On Sunday, Sen. Roy Blunt (R-Mo.) told ABC News' George Stephanopoulos that he thinks President Biden's infrastructure plan would be a layup for the White House if it was scaled back.
"I've reached out to the White House a couple of times now and said, 'You've got an easy bipartisan win here if you keep this package narrowly focused on infrastructure,'" he said. "And then the other 70 or so percent of the package that doesn't have much to do with infrastructure, if you want to force that in a partisan way, you could still do that. Why would you pass up the opportunity here to focus on roads, bridges ... broadband, all of which wouldn't be 40 percent of this package."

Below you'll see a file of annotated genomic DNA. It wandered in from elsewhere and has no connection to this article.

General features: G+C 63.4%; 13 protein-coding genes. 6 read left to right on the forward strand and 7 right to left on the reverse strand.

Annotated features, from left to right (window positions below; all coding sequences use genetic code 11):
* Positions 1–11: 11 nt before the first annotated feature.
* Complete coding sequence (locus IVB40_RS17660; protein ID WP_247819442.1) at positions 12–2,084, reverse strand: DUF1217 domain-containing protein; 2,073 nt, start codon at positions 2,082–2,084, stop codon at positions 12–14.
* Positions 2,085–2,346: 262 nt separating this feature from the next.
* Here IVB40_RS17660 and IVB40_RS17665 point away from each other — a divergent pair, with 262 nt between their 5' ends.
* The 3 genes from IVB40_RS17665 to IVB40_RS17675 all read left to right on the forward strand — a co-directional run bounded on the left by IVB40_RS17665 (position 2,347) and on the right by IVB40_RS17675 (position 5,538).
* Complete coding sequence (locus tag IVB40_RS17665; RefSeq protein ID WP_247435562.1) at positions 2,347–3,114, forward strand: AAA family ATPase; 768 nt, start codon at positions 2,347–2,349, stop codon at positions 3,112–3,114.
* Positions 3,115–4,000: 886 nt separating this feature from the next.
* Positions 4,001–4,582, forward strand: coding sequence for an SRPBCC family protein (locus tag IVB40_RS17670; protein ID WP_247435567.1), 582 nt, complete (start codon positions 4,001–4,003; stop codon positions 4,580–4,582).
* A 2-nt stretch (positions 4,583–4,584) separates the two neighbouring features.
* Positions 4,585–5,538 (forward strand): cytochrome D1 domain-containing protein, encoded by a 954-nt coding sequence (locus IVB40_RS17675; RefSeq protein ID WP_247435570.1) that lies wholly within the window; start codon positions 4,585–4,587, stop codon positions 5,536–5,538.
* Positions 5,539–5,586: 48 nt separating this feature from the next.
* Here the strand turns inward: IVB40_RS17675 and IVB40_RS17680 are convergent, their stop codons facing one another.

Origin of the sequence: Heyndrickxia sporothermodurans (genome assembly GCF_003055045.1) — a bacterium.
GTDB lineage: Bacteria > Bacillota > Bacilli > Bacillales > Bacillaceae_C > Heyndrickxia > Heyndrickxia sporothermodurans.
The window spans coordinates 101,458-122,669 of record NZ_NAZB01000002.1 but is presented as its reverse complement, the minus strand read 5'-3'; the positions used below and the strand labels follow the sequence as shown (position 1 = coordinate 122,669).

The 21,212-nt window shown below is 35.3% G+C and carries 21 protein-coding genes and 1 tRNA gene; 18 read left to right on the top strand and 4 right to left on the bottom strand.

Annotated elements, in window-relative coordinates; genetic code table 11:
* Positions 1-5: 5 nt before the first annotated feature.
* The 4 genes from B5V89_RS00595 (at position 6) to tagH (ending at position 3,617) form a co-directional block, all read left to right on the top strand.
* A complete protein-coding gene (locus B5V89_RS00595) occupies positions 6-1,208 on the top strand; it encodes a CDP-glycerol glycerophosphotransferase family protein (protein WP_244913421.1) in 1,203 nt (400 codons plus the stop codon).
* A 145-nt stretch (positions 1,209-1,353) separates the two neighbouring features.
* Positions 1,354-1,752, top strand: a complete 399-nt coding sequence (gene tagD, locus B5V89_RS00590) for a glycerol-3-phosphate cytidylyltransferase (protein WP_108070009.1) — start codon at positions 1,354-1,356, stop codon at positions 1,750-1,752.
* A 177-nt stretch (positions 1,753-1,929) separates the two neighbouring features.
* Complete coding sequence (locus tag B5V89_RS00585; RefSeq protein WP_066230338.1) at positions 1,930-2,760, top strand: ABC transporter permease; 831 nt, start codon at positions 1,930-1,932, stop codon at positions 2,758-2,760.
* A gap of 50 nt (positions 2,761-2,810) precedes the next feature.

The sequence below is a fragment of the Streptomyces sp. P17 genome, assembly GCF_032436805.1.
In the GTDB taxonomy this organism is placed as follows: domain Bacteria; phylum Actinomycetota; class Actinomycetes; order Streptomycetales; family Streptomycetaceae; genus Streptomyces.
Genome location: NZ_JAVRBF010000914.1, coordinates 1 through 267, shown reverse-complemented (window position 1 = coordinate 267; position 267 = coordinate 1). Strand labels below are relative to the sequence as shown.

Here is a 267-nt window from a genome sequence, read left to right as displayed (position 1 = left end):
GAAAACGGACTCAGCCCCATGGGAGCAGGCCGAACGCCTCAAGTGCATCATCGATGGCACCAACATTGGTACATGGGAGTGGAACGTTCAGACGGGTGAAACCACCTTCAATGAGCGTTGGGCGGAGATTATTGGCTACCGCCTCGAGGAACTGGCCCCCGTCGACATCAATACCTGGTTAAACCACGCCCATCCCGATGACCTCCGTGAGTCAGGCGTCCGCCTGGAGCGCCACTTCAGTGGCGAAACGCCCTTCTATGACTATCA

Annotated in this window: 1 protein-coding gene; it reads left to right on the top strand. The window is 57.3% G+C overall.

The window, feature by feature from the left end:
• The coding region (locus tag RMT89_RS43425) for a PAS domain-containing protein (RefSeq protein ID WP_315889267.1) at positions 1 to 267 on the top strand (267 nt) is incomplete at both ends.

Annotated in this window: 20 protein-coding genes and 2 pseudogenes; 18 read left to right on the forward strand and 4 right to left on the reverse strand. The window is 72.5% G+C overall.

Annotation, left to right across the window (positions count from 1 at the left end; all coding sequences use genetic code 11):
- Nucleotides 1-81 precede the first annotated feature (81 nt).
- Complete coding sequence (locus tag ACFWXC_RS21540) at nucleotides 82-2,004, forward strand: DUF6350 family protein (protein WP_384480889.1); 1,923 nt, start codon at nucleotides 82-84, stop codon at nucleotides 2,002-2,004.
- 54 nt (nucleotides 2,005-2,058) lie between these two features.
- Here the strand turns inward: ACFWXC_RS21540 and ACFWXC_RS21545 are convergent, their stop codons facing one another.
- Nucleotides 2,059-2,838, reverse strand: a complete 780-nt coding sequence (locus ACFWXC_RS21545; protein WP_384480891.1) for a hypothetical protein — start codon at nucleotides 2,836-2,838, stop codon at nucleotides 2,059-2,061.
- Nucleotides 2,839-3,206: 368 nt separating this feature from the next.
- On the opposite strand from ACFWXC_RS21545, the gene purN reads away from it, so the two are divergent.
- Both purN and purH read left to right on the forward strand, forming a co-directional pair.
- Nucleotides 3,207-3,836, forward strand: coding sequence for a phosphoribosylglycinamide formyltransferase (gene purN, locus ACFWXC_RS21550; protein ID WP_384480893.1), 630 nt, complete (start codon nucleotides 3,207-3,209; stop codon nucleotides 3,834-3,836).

But while Republicans, who are already prepared to reject the bill in its current form, want a streamlined version, progressive Democrats, though generally supportive of the framework, don't think Biden has gone far enough yet. Rep. Ritchie Torres (D-N.Y.), for example, said Sunday that he believes another $30 billion would be needed to "fully address" America's affordable housing crisis.
Sen. Bernie Sanders (I-Vt.) added that "we're probably going to want to put more" money into addressing climate change, and he specifically mentioned health care and making college more affordable as two other areas where "a lot of work has to be done."